Finally, the noise factor comes into play. We've all been to the movie theater and seen the cheesy popcorn, soda and candy bar cartoon sing that jungle about turning off your cell phone. However, instead of a movie, it's a wedding which you've dreamt about for your entire life and spent a small fortune making it a reality. Just as you're about to say your vows, Meghan Trainor's All About That Bass starts playing at full volume. Love it or hate it, it's now your least favorite song ever, and it's forever playing on your wedding video. Turning your volume off seems like common sense, but it's something everyone forgets from time to time, and your wedding is no exception.

The Cons of an Unplugged Wedding

This is an argument you're probably going to see rarely being made, but I think it's an important and overlooked one. I didn't get into photography for any reason other than because I love it and as National Geographic's Your Shot community proves, you don't have to be a paid professional to love being a photographer. This biggest strike against an unplugged wedding: depriving your guests of this opportunity. There are a lot of ways to be respectful and unobtrusive to your wedding photographer while also enjoying capturing it from your own unique view. Of course the only person who can qualify your guests as such is you.

Guests looking at photos they've taken and sharing them with brides and other guests can make for some really fun candid photos. We've gotten to snap some great impromptu photos of people enjoying their own images during the wedding. It shows the fun side of your wedding and a lot of times guests can get a different perspective, or even different events that are happening on the side of the wedding. While your photographers are usually focusing on the main event, your guests may be snapping photos by the pool over a few cigars. Guests are usually involved in a more intimate way than we are.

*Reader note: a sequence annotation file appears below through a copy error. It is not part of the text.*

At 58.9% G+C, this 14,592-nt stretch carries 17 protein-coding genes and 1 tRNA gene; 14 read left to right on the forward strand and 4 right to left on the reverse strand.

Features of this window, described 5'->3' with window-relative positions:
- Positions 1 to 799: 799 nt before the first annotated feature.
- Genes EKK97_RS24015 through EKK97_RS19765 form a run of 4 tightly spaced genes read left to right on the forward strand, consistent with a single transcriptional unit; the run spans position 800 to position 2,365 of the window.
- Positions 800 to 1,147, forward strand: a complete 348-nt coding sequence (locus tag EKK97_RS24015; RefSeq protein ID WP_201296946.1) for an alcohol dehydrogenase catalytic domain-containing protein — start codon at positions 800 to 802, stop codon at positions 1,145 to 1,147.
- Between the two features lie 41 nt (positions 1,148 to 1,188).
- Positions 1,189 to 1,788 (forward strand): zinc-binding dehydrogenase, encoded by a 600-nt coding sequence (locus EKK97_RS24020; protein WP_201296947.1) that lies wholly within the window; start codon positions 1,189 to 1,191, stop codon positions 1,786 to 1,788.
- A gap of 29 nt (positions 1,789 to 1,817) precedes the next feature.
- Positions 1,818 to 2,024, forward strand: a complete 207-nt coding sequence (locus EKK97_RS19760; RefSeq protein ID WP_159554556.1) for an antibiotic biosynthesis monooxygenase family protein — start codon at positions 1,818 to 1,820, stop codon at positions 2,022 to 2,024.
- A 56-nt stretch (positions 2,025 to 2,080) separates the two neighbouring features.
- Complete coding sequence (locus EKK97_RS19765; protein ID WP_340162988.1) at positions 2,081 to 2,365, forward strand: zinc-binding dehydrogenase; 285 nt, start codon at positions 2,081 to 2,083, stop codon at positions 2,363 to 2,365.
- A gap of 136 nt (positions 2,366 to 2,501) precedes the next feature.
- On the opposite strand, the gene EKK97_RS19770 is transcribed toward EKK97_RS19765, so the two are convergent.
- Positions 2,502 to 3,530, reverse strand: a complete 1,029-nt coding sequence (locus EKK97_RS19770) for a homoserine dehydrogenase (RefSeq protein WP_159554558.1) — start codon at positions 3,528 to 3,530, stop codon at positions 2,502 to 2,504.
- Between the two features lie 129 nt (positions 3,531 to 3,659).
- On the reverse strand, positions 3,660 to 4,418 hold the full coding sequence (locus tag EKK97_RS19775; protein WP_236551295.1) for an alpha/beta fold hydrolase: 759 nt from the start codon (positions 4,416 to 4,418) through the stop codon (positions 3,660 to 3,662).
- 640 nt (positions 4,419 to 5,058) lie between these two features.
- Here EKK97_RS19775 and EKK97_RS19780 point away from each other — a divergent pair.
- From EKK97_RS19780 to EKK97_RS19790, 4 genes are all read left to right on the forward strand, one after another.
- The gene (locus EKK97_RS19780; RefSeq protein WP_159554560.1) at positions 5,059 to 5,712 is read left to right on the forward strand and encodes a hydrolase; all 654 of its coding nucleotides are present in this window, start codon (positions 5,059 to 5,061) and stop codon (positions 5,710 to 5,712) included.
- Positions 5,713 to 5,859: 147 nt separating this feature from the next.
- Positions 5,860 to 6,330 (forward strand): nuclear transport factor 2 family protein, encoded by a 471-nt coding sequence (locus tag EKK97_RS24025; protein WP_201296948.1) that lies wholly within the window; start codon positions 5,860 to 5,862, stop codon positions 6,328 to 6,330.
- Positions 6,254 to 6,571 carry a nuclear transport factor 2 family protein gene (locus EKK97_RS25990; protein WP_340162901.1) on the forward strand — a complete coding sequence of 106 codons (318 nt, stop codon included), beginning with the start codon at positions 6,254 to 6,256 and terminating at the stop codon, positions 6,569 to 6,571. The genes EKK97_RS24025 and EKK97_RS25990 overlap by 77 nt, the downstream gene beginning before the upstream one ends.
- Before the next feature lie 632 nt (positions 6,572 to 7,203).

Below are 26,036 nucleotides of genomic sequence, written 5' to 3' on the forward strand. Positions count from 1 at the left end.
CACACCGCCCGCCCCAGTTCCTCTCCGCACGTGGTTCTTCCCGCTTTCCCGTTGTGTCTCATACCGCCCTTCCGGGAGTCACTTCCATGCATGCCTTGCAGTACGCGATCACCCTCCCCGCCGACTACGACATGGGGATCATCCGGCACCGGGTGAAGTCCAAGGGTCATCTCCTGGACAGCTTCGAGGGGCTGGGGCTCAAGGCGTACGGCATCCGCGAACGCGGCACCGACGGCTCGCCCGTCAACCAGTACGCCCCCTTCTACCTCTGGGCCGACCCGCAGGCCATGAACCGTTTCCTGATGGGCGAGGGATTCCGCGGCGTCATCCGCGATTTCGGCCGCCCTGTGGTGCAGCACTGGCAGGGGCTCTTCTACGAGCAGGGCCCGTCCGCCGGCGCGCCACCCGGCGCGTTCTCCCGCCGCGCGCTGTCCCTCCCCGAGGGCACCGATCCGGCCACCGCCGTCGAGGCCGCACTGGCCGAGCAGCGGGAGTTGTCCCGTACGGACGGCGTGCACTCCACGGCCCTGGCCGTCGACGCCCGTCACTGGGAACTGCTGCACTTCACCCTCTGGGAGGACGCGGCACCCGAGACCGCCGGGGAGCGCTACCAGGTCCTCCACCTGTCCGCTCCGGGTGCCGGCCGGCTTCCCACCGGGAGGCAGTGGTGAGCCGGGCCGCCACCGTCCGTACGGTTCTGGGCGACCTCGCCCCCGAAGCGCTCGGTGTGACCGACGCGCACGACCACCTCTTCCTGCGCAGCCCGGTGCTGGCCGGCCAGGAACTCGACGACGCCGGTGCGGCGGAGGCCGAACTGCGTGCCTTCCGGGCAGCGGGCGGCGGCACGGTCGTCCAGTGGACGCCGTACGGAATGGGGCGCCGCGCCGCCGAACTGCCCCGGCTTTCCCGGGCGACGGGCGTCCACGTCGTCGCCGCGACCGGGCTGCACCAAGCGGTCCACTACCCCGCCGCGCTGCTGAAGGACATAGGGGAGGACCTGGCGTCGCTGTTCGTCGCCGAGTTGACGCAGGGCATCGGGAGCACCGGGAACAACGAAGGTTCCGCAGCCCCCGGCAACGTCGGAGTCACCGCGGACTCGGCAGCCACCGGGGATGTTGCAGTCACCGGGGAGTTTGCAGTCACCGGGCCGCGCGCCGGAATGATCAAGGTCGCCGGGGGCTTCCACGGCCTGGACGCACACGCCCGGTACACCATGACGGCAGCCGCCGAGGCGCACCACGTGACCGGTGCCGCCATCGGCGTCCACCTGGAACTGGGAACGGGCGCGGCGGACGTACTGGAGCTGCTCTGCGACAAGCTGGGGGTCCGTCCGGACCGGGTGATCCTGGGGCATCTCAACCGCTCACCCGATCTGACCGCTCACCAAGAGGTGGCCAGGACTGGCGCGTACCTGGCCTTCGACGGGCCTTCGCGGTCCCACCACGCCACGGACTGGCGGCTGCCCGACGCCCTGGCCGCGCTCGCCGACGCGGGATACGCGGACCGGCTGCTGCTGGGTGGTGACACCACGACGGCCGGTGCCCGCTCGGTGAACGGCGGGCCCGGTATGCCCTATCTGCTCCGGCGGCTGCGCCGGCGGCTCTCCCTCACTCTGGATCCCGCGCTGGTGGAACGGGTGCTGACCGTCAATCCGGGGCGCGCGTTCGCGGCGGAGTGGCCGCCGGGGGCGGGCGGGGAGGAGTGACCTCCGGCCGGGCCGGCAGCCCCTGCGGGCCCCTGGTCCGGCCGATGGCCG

If you don't mind your guests posting your wedding online, it can be a nice treat to see what everyone was up to. It's really hard, if not impossible, to spend a significant amount of time with every guest to your wedding. Sadie and I had a relatively small wedding, and I was still unable to carry on a full conversation with most of my guests. I felt bad, but being able to see the images they took of their own little cliques was pretty cool. Some had a blast at the photo booth, some just enjoyed the time with distant relatives. It was all small little moments that our photographer could just capture tidbits of, but it was a lot of fun to see online after the wedding. We loved seeing what everyone was up to at our wedding in the days and weeks to follow, but of course this opinion various drastically between couples.

Making the Right Choice

In most cases, I would consider a mixture of the unplugged and allowing guests some freedoms would probably work. Most important, is having this dialogue with your photographer and seeing what they suggest based upon your individual case. We love when our couples ask us questions like these, because it shows us that wedding photography is important to them and they are considering our needs. A good photographer will listen to your concerns and opinions and provide feedback about their comfort level. Whichever route you choose, you should always be sure to keep your photographer in the loop and listen to their opinion on the matter. At the end of the day, there is no one size fits all for any weddings. Respectful guests can snap away all day without being in the way at all, while others need to be asked to refrain, lest they stand in the aisle the entire time.

Hopefully this article provides some insight. Feel free to let us know your opinion on the topic in the comments section, we would love to hear what you think!